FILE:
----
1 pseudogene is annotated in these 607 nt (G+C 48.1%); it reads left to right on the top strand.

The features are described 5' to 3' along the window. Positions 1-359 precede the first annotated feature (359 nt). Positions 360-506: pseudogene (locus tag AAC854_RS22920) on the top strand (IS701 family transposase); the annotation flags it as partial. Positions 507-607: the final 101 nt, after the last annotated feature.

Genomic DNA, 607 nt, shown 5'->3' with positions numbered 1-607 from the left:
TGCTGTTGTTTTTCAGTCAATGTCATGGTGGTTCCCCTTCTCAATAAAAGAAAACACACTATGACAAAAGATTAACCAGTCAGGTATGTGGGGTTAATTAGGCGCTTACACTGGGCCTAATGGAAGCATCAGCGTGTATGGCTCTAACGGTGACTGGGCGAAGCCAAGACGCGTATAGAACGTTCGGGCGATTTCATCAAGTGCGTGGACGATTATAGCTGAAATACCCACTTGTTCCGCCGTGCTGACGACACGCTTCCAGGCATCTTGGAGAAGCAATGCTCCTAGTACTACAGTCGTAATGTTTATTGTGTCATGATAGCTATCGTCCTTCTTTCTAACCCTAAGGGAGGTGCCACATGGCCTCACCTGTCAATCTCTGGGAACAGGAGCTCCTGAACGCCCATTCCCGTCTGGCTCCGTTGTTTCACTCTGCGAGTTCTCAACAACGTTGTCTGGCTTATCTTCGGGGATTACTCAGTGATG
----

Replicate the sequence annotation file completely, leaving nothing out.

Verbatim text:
1 pseudogene is annotated in these 607 nt (G+C 48.1%); it reads left to right on the top strand.

The features are described 5' to 3' along the window. Positions 1-359 precede the first annotated feature (359 nt). Positions 360-506: pseudogene (locus tag AAC854_RS22920) on the top strand (IS701 family transposase); the annotation flags it as partial. Positions 507-607: the final 101 nt, after the last annotated feature.

Genomic DNA, 607 nt, shown 5'->3' with positions numbered 1-607 from the left:
TGCTGTTGTTTTTCAGTCAATGTCATGGTGGTTCCCCTTCTCAATAAAAGAAAACACACTATGACAAAAGATTAACCAGTCAGGTATGTGGGGTTAATTAGGCGCTTACACTGGGCCTAATGGAAGCATCAGCGTGTATGGCTCTAACGGTGACTGGGCGAAGCCAAGACGCGTATAGAACGTTCGGGCGATTTCATCAAGTGCGTGGACGATTATAGCTGAAATACCCACTTGTTCCGCCGTGCTGACGACACGCTTCCAGGCATCTTGGAGAAGCAATGCTCCTAGTACTACAGTCGTAATGTTTATTGTGTCATGATAGCTATCGTCCTTCTTTCTAACCCTAAGGGAGGTGCCACATGGCCTCACCTGTCAATCTCTGGGAACAGGAGCTCCTGAACGCCCATTCCCGTCTGGCTCCGTTGTTTCACTCTGCGAGTTCTCAACAACGTTGTCTGGCTTATCTTCGGGGATTACTCAGTGATG